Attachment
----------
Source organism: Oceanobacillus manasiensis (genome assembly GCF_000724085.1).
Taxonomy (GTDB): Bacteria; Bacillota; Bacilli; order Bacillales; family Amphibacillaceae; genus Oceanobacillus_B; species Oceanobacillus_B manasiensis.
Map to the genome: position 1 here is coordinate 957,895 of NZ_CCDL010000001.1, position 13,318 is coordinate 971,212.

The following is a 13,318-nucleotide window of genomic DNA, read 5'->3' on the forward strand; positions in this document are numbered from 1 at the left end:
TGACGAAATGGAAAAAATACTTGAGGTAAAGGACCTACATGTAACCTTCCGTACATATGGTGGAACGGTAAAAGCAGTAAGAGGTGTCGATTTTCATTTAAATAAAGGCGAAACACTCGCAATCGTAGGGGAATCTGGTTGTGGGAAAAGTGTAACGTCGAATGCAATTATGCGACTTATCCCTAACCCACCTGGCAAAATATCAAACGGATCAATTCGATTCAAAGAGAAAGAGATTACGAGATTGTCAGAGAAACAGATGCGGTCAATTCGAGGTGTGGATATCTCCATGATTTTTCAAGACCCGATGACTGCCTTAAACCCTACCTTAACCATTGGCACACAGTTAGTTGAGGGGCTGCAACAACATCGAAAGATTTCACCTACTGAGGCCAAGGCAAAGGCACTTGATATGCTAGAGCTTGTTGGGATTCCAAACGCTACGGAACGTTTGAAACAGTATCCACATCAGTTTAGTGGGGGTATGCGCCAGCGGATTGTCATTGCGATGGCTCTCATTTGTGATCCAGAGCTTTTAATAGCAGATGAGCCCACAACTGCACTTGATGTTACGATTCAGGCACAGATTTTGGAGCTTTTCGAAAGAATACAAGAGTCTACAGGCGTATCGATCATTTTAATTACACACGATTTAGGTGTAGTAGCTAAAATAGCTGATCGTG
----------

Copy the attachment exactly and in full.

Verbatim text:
Source organism: Oceanobacillus manasiensis (genome assembly GCF_000724085.1).
Taxonomy (GTDB): Bacteria; Bacillota; Bacilli; order Bacillales; family Amphibacillaceae; genus Oceanobacillus_B; species Oceanobacillus_B manasiensis.
Map to the genome: position 1 here is coordinate 957,895 of NZ_CCDL010000001.1, position 13,318 is coordinate 971,212.

The following is a 13,318-nucleotide window of genomic DNA, read 5'->3' on the forward strand; positions in this document are numbered from 1 at the left end:
TGACGAAATGGAAAAAATACTTGAGGTAAAGGACCTACATGTAACCTTCCGTACATATGGTGGAACGGTAAAAGCAGTAAGAGGTGTCGATTTTCATTTAAATAAAGGCGAAACACTCGCAATCGTAGGGGAATCTGGTTGTGGGAAAAGTGTAACGTCGAATGCAATTATGCGACTTATCCCTAACCCACCTGGCAAAATATCAAACGGATCAATTCGATTCAAAGAGAAAGAGATTACGAGATTGTCAGAGAAACAGATGCGGTCAATTCGAGGTGTGGATATCTCCATGATTTTTCAAGACCCGATGACTGCCTTAAACCCTACCTTAACCATTGGCACACAGTTAGTTGAGGGGCTGCAACAACATCGAAAGATTTCACCTACTGAGGCCAAGGCAAAGGCACTTGATATGCTAGAGCTTGTTGGGATTCCAAACGCTACGGAACGTTTGAAACAGTATCCACATCAGTTTAGTGGGGGTATGCGCCAGCGGATTGTCATTGCGATGGCTCTCATTTGTGATCCAGAGCTTTTAATAGCAGATGAGCCCACAACTGCACTTGATGTTACGATTCAGGCACAGATTTTGGAGCTTTTCGAAAGAATACAAGAGTCTACAGGCGTATCGATCATTTTAATTACACACGATTTAGGTGTAGTAGCTAAAATAGCTGATCGTG